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James Adamson

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James Adamson (c1850-1931), honorary secretary of the Institution of Marine Engineers

First member of the Institute of Marine Engineers. Memorial tablet at the institute..[1]

1931 Obituary.[2]

IT is with great regret that we have to record the death of Mr. James Adamson, honorary secretary of the Institute of Marine Engineers, who was inseparably connected with the founding and the growth of the Institute from 1889 to the present day.

Mr. Adamson died at his home at Harrow on Thursday last, following an operation, and many engineers were present at his funeral on Monday last at Pinner. He was eighty-one years of age, and up to the last took a very keen interest in all the affairs of the Institute.

He came of seafaring stock, and was apprenticed in 1866 to a millwright in Falkirk, his birthplace, after which he spent four years with the engineering firm of Forrest and Barr, of Glasgow.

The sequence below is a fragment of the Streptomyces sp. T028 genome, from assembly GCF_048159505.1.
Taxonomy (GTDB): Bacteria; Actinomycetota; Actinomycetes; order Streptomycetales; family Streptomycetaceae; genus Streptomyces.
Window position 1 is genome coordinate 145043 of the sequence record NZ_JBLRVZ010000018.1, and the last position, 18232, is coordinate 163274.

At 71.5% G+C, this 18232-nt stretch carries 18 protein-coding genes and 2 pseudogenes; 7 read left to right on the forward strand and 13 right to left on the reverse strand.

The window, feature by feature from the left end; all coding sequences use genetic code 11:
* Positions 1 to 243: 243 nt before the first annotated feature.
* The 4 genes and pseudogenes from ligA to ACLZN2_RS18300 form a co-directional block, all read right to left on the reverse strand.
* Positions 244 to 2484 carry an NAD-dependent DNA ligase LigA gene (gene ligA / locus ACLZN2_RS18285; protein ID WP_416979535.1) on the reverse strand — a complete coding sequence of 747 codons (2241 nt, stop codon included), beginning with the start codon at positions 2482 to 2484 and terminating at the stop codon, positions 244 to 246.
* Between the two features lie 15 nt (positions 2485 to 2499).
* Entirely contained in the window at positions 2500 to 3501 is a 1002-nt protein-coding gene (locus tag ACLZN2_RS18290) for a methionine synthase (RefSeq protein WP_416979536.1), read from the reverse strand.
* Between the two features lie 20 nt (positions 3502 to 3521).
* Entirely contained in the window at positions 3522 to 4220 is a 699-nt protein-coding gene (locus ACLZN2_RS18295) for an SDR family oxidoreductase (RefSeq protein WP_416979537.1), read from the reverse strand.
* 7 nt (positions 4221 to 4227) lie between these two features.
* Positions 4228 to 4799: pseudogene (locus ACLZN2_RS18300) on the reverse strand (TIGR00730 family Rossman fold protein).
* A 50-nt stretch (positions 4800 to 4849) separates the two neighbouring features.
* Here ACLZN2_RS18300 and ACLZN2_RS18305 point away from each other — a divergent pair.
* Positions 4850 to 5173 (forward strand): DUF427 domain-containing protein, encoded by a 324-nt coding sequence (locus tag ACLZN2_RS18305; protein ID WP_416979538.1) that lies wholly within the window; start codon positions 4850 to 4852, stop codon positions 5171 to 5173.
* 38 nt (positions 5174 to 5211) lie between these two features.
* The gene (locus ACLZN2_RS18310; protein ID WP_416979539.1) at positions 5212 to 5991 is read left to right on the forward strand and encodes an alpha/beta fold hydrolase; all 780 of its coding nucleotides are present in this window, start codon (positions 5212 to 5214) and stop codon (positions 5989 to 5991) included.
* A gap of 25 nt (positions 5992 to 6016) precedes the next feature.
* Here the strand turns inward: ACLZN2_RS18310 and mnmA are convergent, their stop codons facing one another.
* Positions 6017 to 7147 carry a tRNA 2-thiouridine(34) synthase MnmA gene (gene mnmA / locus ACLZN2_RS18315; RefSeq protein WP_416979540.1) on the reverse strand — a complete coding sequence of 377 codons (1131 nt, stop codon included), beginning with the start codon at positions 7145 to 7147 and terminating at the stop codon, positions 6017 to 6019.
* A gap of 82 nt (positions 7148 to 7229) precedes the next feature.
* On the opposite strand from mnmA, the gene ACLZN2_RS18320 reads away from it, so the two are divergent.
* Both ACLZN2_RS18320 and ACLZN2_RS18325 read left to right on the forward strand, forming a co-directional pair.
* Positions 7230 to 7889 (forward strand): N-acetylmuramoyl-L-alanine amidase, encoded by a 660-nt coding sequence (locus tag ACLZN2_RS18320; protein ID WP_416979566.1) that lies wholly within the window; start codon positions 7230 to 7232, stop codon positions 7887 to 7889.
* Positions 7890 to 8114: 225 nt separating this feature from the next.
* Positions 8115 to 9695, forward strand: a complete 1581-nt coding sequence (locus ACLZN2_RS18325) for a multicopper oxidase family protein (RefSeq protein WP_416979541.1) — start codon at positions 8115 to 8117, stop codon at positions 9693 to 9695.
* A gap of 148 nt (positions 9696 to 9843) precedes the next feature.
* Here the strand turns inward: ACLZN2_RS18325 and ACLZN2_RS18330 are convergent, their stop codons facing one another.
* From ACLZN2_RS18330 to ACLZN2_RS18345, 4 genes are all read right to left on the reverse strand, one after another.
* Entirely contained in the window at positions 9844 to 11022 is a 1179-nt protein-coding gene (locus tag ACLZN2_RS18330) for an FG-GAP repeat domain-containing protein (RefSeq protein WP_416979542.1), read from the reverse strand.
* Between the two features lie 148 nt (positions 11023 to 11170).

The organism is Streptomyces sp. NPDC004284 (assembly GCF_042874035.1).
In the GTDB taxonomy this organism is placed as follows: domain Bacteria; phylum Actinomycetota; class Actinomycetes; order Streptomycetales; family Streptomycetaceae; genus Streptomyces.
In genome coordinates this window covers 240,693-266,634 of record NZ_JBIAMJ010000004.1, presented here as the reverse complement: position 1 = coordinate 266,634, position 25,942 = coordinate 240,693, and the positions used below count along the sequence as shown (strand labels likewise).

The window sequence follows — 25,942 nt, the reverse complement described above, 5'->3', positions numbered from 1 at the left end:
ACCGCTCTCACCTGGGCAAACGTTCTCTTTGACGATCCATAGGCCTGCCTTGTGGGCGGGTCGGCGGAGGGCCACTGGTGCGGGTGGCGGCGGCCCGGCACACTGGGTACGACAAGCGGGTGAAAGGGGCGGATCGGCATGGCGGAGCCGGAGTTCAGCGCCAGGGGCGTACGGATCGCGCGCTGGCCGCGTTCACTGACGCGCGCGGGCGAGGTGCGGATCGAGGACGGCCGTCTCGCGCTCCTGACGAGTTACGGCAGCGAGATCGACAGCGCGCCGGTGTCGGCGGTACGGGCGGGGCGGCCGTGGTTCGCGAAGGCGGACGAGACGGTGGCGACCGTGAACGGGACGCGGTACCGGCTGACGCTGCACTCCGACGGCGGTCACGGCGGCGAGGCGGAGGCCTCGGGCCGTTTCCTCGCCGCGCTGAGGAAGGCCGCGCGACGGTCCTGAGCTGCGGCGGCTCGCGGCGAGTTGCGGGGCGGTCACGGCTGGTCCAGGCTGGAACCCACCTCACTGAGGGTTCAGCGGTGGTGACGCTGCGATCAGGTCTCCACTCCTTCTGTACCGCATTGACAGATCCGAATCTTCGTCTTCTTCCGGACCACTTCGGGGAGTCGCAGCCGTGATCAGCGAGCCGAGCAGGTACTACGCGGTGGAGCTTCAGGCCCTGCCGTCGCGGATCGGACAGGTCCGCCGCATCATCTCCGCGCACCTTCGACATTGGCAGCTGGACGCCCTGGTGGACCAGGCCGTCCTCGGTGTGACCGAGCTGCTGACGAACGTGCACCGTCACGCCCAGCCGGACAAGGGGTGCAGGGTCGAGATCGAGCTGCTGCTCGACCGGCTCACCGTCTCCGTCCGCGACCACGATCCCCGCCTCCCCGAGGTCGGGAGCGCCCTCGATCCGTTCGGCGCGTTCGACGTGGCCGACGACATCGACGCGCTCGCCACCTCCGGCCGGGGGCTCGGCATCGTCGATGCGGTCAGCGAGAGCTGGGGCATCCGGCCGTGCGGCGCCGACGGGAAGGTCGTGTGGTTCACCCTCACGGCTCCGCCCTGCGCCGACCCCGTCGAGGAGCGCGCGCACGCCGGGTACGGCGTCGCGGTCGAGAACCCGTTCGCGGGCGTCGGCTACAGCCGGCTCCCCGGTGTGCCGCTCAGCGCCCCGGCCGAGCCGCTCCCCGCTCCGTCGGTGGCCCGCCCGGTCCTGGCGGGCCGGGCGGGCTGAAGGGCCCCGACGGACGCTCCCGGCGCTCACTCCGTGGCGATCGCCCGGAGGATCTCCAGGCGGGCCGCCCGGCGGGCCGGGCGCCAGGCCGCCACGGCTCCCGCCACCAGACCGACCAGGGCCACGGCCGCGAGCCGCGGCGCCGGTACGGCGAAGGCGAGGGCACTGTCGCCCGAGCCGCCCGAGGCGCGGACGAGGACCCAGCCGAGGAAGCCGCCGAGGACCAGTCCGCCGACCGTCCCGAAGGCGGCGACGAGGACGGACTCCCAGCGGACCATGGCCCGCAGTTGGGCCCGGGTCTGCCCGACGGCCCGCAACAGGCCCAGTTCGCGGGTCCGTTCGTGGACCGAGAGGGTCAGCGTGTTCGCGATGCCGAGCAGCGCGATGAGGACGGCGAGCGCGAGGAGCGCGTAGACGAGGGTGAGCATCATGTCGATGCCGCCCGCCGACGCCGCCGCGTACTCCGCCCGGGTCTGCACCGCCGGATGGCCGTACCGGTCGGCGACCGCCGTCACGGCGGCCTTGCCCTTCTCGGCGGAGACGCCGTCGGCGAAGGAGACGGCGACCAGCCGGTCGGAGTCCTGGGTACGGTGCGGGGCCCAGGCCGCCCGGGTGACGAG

In 1875 he came to London and entered the drawing-office of Messrs. J. and W. Dudgeon, of Millwall, afterwards spending some time at sea. On his return to this country he obtained n position with Alexander Stephen and Son, of Linthouse, and afterwards took a three years' course at Glasgow University.

In 1880 he was appointed an assistant to Mr. Malcolm Campbell, the superintendent engineer of the British India Steam Navigation Company, and on the death of Mr. Campbell in 1889 he succeeded him as superintendent engineer, remaining in that office until he retired after thirty-five years' of service in 1915.

In the autumn of 1888, in association with several superintendent engineers at the Royal Albert Dock, he laid the foundation of the Institute of Marine Engineers, which has done so much for marine engineers and has now reached an honoured place in the ranks of our technical and scientific institutions.